The Morning After: Friday, November 10th 2017


The company later decided to offer free upgrades after public blowback.
Logitech will brick all Harmony Link devices in March

Bricking a device, which usually happens during firmware updates gone wrong, is never a good thing. It’s even worse when companies do it to their devices intentionally. According to emails received by users, Logitech will be bricking all Harmony Link devices via a firmware update as of March 16th, 2018. This is pretty shitty, but fortunately there’s a happy ending to it all: Logitch says it will give all Harmony Link owners the newer Harmony Hub free of charge. Previously, the company said it would only do so if a Link device was still under warranty.


The free ride didn’t get off to a good start.
Las Vegas’ self-driving bus crashes in first hour of service

Las Vegas’ self-driving shuttle service marked its return by getting into a minor collision. Navya’s autonomous electric vehicle shuffles at around 15MPH on a 0.6 mile circuit in the downtown Fremont East district. But just an hour into its year-long trial (which follows a successful stint in January), the shuttle was hit by a delivery truck that was backing up.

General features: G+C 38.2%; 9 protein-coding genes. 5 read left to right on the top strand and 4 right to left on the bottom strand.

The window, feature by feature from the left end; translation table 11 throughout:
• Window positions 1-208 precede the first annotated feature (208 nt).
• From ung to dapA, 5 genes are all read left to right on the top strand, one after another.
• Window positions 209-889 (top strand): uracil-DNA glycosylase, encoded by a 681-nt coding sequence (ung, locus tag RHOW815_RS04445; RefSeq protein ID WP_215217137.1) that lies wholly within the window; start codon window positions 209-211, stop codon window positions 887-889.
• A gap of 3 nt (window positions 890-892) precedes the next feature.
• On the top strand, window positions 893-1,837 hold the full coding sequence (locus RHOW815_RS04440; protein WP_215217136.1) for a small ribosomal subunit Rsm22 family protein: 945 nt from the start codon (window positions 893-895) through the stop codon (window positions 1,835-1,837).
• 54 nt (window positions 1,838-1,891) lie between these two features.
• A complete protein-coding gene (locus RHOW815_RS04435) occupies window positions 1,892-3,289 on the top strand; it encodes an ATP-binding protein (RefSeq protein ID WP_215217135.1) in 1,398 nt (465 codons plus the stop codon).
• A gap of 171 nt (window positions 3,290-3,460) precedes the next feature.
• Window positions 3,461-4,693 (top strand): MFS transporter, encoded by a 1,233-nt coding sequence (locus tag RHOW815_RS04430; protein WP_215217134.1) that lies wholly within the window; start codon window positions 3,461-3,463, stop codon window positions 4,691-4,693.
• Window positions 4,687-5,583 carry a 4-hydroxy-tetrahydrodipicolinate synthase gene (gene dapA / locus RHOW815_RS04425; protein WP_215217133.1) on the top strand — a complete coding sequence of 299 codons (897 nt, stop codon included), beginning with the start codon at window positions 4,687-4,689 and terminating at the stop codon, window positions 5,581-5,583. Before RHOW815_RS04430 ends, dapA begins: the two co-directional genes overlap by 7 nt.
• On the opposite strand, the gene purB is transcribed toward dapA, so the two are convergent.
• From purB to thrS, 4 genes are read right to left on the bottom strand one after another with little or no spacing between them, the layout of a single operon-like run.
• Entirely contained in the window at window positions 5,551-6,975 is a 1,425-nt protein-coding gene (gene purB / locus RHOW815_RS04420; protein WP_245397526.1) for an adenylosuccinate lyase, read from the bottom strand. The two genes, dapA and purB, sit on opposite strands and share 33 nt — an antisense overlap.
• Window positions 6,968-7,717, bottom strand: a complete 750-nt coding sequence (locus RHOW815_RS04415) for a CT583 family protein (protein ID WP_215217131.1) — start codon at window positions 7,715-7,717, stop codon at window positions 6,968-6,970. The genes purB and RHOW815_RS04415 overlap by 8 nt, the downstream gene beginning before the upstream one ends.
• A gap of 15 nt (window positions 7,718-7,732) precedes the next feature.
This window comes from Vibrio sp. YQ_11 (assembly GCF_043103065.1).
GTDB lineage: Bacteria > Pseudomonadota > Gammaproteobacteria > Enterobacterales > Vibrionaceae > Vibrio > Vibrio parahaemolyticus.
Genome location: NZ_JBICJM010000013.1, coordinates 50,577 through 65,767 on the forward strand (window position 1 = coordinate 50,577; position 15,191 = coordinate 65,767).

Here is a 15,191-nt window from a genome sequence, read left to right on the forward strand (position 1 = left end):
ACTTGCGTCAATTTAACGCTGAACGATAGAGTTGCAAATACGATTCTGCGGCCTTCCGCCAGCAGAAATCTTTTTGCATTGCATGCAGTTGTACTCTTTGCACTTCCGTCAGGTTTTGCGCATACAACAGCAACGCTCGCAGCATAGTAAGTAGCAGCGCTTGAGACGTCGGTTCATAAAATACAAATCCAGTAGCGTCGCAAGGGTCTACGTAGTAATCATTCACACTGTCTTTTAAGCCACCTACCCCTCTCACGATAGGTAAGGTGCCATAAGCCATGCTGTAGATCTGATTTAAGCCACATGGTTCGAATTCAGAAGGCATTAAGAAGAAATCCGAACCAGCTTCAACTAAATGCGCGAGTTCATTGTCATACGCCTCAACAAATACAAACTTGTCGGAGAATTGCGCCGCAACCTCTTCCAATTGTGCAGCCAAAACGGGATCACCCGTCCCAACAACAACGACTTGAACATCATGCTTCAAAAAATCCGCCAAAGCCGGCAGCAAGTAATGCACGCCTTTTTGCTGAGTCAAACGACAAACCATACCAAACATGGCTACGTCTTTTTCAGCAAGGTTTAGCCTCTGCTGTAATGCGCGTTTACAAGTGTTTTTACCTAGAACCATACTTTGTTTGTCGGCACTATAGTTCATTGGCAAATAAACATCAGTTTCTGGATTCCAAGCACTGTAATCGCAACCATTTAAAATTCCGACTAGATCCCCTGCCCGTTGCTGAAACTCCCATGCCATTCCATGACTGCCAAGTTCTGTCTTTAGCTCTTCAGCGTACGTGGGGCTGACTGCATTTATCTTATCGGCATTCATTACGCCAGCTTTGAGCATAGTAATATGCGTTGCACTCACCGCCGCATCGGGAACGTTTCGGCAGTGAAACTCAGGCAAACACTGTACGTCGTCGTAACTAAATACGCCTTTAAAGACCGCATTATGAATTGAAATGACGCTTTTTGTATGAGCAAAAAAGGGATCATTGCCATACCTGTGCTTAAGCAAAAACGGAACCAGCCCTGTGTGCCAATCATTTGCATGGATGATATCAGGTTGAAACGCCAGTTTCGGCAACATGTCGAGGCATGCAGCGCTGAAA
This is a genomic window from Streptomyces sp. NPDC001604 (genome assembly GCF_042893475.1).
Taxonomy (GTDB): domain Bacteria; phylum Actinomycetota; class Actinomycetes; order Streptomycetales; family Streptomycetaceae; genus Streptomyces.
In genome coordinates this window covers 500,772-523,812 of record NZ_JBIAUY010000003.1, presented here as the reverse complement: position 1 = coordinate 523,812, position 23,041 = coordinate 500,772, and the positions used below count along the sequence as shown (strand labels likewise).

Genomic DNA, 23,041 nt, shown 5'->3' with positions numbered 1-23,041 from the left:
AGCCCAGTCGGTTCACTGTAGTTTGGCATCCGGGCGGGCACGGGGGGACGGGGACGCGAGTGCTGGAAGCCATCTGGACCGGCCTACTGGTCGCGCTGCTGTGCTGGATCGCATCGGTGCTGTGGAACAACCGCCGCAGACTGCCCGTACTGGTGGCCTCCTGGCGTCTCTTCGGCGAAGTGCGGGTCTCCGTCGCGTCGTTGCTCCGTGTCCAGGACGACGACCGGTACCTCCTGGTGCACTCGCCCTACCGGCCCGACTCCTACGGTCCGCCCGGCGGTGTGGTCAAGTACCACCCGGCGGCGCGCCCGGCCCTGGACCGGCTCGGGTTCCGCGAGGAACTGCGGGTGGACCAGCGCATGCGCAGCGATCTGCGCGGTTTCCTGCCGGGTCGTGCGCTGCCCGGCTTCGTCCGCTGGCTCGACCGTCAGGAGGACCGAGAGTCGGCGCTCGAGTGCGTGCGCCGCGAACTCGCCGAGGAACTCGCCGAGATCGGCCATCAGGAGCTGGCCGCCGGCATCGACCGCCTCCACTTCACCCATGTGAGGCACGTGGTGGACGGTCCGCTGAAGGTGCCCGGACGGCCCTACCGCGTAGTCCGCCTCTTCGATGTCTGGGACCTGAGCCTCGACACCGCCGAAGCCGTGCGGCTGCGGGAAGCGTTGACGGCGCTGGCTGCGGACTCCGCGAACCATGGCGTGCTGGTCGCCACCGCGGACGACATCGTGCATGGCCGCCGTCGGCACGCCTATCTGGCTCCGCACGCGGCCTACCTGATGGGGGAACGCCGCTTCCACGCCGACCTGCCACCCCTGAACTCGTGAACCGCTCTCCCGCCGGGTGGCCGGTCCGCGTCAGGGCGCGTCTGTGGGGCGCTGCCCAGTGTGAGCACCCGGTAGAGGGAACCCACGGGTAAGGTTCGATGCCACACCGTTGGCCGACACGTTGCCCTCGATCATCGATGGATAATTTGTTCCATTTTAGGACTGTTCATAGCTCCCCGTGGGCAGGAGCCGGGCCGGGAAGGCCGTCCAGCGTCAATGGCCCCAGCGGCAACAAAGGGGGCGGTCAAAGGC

The power was inside you, all along.
Matrix PowerWatch hands-on: the promise of a world without chargers

When Matrix co-founder Douglas Tham handed Cherlynn Low her PowerWatch review unit, she had to fight the instinct to ask for a charger. This wearable gets energy by converting your body heat into electricity. The self-proclaimed energy-harvesting company is finally ready to ship PowerWatches to the early adopters who backed its Indiegogo campaign. Our Reviews Editor spent some time with this first-generation watch in all its chunky, rugged glory and found its potential rather compelling.


It also makes Siri a better listener.
Apple pushes out iOS 11.1.1 to fix annoying autocorrect bug

I think all autocorrect bugs are annoying.


Nine years later…The long wait for a 1,000MPH car

The Bloodhound project was first announced at London’s Science Museum back in 2008, when pilot Andy Green and project director Richard Noble explained their “three-year mission” to build a car that could break the world land-speed record and reach a dizzying 1,000MPH (1,609KM/H).

Noble, a Scottish entrepreneur and qualified pilot, had held the land-speed record between 1983 and 1997 with the jet-propelled Thrust2. He relinquished his driving duties shortly after and became project director for the Thrust SSC. Back in 2008, Noble and Green hoped that a new car and record attempt, which the public could easily follow through blog posts and update videos, would show how exciting the industry can be — but it’s been a very long almost-decade. We take a closer look.

But wait, there’s more…

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2017-11-10 11:00:00 – Source:engadget.com